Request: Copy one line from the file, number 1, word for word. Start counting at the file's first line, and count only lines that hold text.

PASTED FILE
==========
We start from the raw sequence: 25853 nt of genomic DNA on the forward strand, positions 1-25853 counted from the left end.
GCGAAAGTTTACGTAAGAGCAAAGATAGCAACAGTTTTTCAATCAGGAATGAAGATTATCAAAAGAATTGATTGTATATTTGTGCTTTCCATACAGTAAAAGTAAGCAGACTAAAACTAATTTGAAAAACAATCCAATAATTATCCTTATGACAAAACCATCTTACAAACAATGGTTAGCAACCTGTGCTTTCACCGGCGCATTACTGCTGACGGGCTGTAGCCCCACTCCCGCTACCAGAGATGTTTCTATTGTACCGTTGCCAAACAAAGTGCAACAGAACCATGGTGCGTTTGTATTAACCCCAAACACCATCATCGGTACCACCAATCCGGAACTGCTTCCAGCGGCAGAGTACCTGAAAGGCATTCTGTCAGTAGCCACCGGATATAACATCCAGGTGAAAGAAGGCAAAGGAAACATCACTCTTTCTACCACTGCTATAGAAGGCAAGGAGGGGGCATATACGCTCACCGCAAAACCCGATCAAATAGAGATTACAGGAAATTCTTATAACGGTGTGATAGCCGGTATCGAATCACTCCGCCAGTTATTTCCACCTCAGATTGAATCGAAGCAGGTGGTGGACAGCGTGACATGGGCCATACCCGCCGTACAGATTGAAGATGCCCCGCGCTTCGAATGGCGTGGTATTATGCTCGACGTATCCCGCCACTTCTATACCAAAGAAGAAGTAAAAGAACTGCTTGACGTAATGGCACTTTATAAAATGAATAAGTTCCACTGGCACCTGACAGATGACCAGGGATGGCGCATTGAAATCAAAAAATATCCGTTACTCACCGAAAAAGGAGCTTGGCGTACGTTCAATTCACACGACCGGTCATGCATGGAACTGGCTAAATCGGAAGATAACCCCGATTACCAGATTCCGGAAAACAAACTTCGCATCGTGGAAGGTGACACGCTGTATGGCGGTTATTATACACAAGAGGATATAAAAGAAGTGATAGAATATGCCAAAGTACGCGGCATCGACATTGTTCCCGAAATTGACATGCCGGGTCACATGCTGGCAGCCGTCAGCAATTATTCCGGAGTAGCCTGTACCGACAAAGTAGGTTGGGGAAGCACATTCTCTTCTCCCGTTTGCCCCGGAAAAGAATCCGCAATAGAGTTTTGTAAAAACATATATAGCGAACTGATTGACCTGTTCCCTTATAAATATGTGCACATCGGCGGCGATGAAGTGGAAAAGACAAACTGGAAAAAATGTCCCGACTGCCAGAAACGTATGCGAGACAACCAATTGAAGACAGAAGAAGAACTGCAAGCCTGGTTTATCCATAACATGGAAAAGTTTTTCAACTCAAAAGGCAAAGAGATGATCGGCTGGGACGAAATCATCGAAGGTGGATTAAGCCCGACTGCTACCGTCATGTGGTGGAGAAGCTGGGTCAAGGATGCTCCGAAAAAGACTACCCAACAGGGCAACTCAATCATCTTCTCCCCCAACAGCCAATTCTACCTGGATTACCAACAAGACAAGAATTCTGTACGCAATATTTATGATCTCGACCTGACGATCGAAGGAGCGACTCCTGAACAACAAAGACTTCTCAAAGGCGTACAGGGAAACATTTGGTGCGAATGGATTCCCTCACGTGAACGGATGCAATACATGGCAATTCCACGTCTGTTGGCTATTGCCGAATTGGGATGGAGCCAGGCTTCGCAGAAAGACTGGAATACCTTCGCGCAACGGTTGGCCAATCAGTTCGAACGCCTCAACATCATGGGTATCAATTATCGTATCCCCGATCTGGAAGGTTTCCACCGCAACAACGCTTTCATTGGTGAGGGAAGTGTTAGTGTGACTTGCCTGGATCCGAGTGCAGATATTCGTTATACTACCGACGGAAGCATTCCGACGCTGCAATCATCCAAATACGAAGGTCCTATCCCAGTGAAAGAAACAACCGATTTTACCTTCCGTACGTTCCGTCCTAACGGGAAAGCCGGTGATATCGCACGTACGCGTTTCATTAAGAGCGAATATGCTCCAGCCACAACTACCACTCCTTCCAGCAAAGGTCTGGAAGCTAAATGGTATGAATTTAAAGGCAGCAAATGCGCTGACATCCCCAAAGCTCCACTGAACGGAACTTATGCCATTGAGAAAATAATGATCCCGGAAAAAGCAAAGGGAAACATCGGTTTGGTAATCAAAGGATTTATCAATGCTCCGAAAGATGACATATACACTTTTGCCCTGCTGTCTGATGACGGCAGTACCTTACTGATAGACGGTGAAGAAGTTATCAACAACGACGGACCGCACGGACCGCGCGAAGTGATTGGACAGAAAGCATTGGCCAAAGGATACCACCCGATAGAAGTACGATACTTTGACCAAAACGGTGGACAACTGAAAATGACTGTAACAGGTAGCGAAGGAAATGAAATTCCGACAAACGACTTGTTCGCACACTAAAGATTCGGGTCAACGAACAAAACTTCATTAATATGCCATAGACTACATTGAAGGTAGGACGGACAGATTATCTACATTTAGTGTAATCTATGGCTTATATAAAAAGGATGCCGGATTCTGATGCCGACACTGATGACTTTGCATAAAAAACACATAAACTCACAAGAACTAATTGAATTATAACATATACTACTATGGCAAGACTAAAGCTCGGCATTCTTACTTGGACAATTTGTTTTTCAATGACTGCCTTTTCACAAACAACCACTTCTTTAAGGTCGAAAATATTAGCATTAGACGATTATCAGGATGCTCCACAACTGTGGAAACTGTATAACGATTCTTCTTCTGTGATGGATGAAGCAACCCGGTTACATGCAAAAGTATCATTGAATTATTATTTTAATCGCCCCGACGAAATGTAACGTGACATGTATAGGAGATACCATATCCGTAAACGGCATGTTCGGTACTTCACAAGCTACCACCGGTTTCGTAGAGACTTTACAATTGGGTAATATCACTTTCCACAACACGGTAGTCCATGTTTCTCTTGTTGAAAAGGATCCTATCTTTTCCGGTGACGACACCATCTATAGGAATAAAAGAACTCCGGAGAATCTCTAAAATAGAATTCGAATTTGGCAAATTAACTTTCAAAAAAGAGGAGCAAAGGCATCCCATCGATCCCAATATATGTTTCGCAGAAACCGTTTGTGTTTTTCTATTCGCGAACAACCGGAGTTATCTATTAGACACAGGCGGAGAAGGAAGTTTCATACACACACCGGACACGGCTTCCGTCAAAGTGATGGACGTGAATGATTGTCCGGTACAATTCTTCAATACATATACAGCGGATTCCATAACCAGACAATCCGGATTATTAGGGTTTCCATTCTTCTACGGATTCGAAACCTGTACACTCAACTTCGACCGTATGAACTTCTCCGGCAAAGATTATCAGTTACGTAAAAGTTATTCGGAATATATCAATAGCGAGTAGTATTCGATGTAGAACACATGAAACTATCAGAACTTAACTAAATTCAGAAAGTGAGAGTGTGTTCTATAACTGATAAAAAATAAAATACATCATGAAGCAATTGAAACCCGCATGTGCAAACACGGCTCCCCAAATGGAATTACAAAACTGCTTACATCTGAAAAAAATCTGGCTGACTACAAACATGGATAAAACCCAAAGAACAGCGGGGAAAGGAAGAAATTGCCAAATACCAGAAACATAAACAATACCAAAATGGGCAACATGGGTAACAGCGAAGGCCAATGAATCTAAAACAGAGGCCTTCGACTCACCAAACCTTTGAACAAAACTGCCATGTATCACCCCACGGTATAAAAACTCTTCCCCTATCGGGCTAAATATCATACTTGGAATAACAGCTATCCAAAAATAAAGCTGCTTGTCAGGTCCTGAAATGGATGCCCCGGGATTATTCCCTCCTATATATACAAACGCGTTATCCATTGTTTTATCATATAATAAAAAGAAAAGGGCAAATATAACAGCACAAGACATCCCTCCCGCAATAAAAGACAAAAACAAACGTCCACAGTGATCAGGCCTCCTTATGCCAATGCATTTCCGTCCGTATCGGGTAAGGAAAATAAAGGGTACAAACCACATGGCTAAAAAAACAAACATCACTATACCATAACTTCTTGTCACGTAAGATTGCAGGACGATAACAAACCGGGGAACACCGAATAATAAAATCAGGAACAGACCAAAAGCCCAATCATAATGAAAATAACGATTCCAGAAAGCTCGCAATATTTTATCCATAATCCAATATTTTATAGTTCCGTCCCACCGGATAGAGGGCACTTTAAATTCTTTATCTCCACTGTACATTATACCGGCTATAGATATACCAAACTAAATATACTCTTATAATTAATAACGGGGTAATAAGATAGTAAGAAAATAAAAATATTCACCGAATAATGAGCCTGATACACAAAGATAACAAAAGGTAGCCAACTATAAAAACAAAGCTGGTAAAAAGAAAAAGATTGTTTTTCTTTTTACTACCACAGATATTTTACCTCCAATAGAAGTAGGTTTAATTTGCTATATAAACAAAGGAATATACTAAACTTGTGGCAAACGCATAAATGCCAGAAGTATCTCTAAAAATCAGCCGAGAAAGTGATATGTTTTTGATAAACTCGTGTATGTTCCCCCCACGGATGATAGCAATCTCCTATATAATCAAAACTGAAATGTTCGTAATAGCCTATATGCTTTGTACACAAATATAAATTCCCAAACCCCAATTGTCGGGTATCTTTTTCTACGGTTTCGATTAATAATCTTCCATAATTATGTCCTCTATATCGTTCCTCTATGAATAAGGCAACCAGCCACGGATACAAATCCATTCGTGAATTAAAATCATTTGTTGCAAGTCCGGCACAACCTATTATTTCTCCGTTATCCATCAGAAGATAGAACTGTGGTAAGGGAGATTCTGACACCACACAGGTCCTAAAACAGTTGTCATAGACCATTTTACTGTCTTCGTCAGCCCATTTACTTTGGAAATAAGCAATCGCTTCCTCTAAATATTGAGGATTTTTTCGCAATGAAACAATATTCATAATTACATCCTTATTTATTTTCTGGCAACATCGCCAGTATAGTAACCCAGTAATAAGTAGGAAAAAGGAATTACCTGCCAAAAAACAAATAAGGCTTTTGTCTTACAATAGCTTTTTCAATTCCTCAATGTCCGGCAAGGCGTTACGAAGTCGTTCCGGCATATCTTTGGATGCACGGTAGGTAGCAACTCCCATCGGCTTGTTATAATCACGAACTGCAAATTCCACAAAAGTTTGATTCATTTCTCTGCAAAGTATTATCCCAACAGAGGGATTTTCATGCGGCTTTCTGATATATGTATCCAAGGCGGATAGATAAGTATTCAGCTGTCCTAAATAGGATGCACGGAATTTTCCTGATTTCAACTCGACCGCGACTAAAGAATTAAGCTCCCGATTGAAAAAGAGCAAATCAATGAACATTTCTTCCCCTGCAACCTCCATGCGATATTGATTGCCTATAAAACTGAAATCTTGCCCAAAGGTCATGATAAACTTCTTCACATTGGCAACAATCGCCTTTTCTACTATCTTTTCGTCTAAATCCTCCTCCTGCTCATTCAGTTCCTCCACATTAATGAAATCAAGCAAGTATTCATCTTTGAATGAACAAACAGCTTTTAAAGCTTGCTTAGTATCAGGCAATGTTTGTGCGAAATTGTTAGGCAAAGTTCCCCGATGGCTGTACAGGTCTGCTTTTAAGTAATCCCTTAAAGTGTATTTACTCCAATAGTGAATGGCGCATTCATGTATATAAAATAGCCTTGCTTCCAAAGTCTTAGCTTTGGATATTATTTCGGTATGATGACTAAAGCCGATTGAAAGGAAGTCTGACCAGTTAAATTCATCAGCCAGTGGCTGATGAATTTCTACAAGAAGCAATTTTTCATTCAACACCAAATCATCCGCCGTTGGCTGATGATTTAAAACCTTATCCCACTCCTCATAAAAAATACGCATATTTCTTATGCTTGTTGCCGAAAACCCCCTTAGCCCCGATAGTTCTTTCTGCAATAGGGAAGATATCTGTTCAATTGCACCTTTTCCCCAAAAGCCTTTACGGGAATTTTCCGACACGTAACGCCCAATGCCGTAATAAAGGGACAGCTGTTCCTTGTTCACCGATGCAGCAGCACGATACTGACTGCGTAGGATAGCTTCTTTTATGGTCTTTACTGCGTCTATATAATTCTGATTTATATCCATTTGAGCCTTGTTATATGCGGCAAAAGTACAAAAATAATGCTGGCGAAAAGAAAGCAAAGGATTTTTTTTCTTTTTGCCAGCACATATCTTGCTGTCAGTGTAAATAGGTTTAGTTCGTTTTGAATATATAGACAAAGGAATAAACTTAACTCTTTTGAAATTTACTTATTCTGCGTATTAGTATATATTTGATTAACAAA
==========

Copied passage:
We start from the raw sequence: 25853 nt of genomic DNA on the forward strand, positions 1-25853 counted from the left end.